Brexit was a national referendum on the UK’s political system – its laws, regulations and trade relationships – but it worked to license various acts of racist hostility in the everyday. In this way, a political process ostensibly about the demarcation of the nation became inseparable from racist demands for the expulsion of racialised outsiders – and in practice this desire for expulsion and purification took the form of everyday racism.

With this in mind, we can see that those people on the street or on the bus who stare, curse and spit are not some aberrant group of regressive bigots (or they are not only that). Their worldviews, and their political and emotional convictions, are fuelled by the politicians and commentators who daily confect moral panics about migrants and minorities. The street racist is therefore, following Frantz Fanon, ‘normal’, because he exists in a racist culture and a racist society. Put another way, the person who shouts ‘go back to your country’ only makes crude and improper what Home Office policy does much more effectively in practice (by illegalising, detaining and deporting tens of thousands of ‘undesirable migrants’ each year).

If this still sounds quite obvious, then let me take it a step further, and underline the political implications a little more. Most people agree that cursing at people – telling them to ‘go home’ for example – is wrong. Racist name-calling is universally condemned (or near enough). People should not be prejudiced, they should not discriminate, and they should avoid racist epithets. And yet, as I have just shown, racist resentments do not come from nowhere. Although we cannot easily quantify racism (what would that mean anyway?), we can suggest that societies and cultures can be more or less saturated by racial conceptions and racist practices. As such, there must be some set of forces that produce and reproduce racism, and it is these forces we need to understand and dismantle if we are to combat racism. Immigration controls are absolutely central here; borders reproduce racist social relations at different scales. And no amount of ‘unconscious bias training’ will reduce anti-immigrant sentiment when the Home Office continues to exclude, expel and brutalise non-citizens. This raises the question: can racism in Britain, both everyday and institutional, be combated without dismantling immigration controls? (spoiler alert, no).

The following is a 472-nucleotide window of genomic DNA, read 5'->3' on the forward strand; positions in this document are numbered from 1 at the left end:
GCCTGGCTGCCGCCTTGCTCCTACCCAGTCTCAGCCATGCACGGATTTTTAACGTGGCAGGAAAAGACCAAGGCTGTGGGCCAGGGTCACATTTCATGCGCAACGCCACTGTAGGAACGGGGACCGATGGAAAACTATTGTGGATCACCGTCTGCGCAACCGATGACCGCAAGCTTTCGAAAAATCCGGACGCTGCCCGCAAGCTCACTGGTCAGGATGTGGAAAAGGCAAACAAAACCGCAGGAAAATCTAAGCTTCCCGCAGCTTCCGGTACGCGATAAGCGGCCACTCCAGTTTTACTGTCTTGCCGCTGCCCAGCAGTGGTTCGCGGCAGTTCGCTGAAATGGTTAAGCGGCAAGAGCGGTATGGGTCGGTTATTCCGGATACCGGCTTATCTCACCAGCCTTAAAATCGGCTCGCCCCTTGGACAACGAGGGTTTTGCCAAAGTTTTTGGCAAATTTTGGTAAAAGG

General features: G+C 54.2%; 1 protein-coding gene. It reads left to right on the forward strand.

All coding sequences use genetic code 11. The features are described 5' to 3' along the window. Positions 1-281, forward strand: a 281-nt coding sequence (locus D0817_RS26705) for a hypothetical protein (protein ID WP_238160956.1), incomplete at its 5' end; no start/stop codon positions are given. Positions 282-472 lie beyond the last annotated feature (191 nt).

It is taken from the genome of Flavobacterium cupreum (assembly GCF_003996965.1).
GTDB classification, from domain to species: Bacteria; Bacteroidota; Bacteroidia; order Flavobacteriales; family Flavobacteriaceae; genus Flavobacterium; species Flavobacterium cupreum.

Most accounts of racism assume the national scale of analysis, so that racism concerns unjust and unequal relations between citizens. In this view, racism is wrong because it creates hierarchies among citizens. But what about the many people in the UK who are not citizens? Non-citizens who live in the UK are subject to British law, but they do not belong to the state and can therefore be detained and deported. Discrimination against ‘immigrants’ is legal and necessary – how else could immigration controls be enforced? – while discrimination against minority citizens is not, which is why we have equality law and the Race Relations Act. And yet clearly we miss the point if we view these two sets of processes as distinct.

Racism shapes how people encounter immigration enforcement. The racism of teachers, police officers and immigration officials makes some people more vulnerable to deportation. Equally, immigration controls have adverse consequences for citizens, and the impact is most keenly felt by ethnic minority citizens. Not only are black and brown British citizens more likely to be wrongly subject to immigration enforcement themselves (because they look like ‘immigrants’), they are also more likely to have their friends and family members subject to immigration control, and thus to have their loved ones excluded, illegalised, and expelled. This reflects the fact that immigration controls are expressly designed to prevent people moving from where ethnic minority citizens are thought to have ‘really come from’. As Sivamohan Valluvan (2019: 52) puts it: